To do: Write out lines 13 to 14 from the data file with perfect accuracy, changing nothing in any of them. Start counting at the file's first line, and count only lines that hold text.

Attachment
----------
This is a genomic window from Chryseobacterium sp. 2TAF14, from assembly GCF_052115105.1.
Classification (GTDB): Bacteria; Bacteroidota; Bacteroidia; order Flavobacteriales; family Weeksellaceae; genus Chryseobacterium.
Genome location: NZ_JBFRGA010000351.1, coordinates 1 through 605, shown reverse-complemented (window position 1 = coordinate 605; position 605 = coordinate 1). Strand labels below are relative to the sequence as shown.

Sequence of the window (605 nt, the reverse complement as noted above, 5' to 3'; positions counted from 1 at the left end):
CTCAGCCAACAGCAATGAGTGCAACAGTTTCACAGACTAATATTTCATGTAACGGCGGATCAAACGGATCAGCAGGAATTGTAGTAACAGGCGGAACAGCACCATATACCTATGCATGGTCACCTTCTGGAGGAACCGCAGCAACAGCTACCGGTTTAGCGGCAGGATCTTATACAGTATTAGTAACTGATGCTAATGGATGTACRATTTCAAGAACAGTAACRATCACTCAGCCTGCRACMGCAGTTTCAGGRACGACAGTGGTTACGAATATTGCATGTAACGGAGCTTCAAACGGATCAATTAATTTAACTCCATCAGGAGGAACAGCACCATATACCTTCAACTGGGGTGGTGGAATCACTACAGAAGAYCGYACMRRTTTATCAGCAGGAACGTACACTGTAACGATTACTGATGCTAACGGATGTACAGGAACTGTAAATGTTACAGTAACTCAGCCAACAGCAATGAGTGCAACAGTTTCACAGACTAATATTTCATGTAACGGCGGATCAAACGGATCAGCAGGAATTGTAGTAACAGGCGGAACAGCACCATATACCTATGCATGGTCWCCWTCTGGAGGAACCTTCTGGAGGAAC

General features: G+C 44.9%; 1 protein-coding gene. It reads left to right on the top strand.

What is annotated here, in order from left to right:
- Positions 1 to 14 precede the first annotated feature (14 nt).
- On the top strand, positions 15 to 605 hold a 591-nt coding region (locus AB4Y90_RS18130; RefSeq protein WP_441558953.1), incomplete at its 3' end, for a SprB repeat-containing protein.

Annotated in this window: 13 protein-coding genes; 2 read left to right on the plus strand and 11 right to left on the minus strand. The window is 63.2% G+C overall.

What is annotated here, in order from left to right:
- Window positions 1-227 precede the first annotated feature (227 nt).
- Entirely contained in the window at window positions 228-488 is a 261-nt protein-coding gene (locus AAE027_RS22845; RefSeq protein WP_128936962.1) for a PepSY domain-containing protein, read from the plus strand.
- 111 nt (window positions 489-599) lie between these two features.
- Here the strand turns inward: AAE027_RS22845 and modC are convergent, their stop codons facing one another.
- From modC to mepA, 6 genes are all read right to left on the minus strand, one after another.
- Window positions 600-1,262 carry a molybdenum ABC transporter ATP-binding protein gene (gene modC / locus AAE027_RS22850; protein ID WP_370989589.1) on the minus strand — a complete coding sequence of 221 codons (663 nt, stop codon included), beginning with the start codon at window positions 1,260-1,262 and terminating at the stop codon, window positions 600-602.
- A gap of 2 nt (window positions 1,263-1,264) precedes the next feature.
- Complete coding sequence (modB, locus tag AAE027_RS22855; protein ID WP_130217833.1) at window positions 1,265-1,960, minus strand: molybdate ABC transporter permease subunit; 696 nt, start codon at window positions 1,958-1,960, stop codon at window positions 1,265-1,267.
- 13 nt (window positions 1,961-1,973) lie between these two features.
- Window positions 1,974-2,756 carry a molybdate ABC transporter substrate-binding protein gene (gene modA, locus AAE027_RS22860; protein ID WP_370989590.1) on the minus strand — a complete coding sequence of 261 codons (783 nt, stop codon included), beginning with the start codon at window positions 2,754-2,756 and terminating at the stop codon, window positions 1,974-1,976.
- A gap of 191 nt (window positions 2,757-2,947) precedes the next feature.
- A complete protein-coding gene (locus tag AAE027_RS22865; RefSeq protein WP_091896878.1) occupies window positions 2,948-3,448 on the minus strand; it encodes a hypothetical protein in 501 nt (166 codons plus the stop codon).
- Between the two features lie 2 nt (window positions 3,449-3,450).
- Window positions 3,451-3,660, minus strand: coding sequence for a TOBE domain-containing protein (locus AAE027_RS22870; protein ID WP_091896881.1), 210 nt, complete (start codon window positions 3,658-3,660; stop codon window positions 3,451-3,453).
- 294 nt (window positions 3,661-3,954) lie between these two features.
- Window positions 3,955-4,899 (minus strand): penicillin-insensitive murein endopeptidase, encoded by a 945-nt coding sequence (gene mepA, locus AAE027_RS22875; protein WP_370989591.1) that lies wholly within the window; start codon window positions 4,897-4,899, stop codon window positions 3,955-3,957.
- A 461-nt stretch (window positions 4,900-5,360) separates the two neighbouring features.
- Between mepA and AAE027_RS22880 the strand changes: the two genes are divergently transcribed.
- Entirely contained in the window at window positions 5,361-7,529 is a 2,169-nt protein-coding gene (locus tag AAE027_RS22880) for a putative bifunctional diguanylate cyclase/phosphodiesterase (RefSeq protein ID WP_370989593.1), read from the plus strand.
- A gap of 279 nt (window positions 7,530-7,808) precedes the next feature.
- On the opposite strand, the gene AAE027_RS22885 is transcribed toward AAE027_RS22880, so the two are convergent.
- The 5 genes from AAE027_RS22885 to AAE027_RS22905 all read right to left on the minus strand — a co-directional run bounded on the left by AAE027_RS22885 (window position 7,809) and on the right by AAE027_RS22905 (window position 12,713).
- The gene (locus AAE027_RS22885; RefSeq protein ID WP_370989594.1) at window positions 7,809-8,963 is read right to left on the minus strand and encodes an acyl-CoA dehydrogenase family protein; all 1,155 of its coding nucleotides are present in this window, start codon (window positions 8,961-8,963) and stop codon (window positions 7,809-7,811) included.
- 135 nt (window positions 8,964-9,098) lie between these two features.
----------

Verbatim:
- Entirely contained in the window at window positions 228-488 is a 261-nt protein-coding gene (locus AAE027_RS22845; RefSeq protein WP_128936962.1) for a PepSY domain-containing protein, read from the plus strand.
- 111 nt (window positions 489-599) lie between these two features.